Thursday, April 29, 2010

Kickin' It With Martha Engber!!

Welcome back, TLN'ers!

Today's Feature Author is Martha Engber. I had the pleasure of meeting Martha when she gave a talk for the Yosemite Romance Writers. After listening to her views on writing, I knew I had to have her on my blog so all my peeps could benefit from the wonderful advice she had to share.

A journalist by profession, Martha Engber received a 5-star “original and highly recommended” rating from the Midwest Book Review for her literary novel, The Wind Thief (Alondra Press, Oct. 2009). Her newest essay appears in Contemporary American Women: Our Defining Passages (All Things That Matter Press, Jan. 2010). Martha is also the author Growing Great Characters From the Ground Up. She’s had a full-length play produced in Hollywood and fiction published in Watchword, Iconoclast, Anthology, Bookpress, Berkeley Fiction Review and other literary magazines. She also maintains Growing Great Writers From the Ground Up, a Q & A blog for writers

Luck be your lady today if you've got a query letter to write. Martha's got some kickin' tips for whipping up a killer query. Grab a tall glass of something cool and get settled in, because we're getting into the good stuff!

It’s All About the Foreplay: How Writing a Great Query Letter is Like Penning a Great Love Scene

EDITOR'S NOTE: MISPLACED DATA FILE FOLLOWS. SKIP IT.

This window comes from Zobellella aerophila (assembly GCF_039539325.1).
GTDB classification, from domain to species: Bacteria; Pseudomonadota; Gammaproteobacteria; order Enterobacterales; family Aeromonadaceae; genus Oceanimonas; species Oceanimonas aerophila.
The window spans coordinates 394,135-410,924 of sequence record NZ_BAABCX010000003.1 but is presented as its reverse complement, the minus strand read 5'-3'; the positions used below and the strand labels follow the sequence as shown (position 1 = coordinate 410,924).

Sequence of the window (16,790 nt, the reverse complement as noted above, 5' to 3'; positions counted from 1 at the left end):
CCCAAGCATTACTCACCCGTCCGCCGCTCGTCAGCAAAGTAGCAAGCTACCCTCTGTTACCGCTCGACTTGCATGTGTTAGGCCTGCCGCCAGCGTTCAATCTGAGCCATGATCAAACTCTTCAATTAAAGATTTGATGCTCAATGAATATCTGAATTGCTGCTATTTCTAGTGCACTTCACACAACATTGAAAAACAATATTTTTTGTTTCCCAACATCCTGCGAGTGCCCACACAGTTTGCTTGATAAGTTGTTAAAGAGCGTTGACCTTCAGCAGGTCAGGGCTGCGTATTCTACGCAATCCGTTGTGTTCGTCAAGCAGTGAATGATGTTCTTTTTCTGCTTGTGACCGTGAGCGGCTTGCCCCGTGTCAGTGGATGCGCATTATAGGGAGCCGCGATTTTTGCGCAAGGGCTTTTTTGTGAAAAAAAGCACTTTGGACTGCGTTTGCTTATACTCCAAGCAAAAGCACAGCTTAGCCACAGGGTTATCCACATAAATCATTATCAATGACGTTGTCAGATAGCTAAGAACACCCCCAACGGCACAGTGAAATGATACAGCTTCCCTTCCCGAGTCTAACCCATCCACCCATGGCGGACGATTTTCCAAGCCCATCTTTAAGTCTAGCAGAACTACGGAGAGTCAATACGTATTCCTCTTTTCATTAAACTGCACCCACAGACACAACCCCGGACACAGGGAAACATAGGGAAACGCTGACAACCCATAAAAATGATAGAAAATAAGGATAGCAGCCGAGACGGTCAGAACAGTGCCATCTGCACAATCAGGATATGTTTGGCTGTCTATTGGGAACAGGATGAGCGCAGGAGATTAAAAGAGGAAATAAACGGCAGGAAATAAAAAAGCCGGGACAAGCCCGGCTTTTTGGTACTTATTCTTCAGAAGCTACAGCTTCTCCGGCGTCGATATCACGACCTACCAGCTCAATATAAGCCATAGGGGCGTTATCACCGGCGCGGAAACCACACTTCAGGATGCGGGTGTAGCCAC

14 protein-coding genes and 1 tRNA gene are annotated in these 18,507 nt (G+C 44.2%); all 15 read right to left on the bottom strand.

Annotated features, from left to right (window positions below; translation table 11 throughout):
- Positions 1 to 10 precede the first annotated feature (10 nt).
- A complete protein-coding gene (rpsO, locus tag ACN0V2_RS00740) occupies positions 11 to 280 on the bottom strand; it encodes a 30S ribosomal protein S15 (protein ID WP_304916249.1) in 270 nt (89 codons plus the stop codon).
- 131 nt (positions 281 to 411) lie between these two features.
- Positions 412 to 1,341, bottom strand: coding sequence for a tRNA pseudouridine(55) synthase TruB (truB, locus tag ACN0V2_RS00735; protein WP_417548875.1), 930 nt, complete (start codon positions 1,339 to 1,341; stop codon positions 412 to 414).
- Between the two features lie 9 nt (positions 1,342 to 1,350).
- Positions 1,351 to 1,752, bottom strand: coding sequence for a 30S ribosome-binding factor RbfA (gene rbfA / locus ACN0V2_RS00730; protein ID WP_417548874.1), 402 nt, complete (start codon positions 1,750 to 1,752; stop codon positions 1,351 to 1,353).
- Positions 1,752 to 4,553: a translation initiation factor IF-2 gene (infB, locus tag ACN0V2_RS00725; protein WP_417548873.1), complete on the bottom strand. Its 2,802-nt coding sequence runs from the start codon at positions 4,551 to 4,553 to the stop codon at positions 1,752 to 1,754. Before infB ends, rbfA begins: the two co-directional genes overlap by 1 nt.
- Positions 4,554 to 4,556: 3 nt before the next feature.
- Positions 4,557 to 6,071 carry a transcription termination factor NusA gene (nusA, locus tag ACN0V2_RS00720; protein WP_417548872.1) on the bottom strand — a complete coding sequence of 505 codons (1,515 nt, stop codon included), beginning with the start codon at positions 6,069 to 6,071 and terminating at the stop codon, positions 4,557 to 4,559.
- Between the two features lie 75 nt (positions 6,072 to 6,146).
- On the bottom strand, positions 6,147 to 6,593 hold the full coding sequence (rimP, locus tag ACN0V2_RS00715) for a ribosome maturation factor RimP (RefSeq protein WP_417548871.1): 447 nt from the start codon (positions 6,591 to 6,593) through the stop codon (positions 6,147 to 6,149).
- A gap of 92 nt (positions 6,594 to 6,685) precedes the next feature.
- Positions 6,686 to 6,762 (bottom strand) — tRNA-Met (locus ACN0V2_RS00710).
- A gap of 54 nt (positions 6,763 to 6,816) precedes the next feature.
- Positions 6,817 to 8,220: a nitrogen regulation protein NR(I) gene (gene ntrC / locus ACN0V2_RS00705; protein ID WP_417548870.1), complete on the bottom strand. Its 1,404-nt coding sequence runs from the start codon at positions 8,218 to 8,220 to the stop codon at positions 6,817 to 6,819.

By Martha Engber

Most writers approach the task of query-letter-writing with fear in their hearts. The result? An anxiety-filled confession of agony that practically begs agents and editors to reject the manuscript.

So what’s the cure?


That’s right, the same emotion that compels you to write passionate love scenes for others to enjoy is the same sentiment you should employ — big time! — to seduce your intended book industry soul mate.

Here’s how.

Paragraphs 1 and 2: Personality Rules

If the lover you’re pursuing is strong, vibrant, forthright and ever in pursuit of a good challenge, are you going to attempt a seduction based on soft caresses and whispered sweet nothings?

Of course not!

You’re going to develop a lead sentence that shoots straight to the heart of that agent/editor’s personality. For example:

In Rancher’s Delight, cowgirl Cassie Lindstrom has two choices, to risk her lover’s life or save him by marrying the biggest ranch owner in Culvert County.


Then you take your agent/editor firmly in your arms and in the second paragraph give him what he/she most wants, another two to three sentences that explain what the main character will have to do over the course of the book and what happens if she fails.

Then mention the era, landscape and names of the one or two other most important characters, given that more than a few names may prove confusing. Make sure you refer to the story in present tense (i.e., Cassie Lindstrom has two choices…).

If after researching your intended’s background you feel his/her personality would lend itself better to different approach, go for it!

Paragraph #3: Show Your Desire!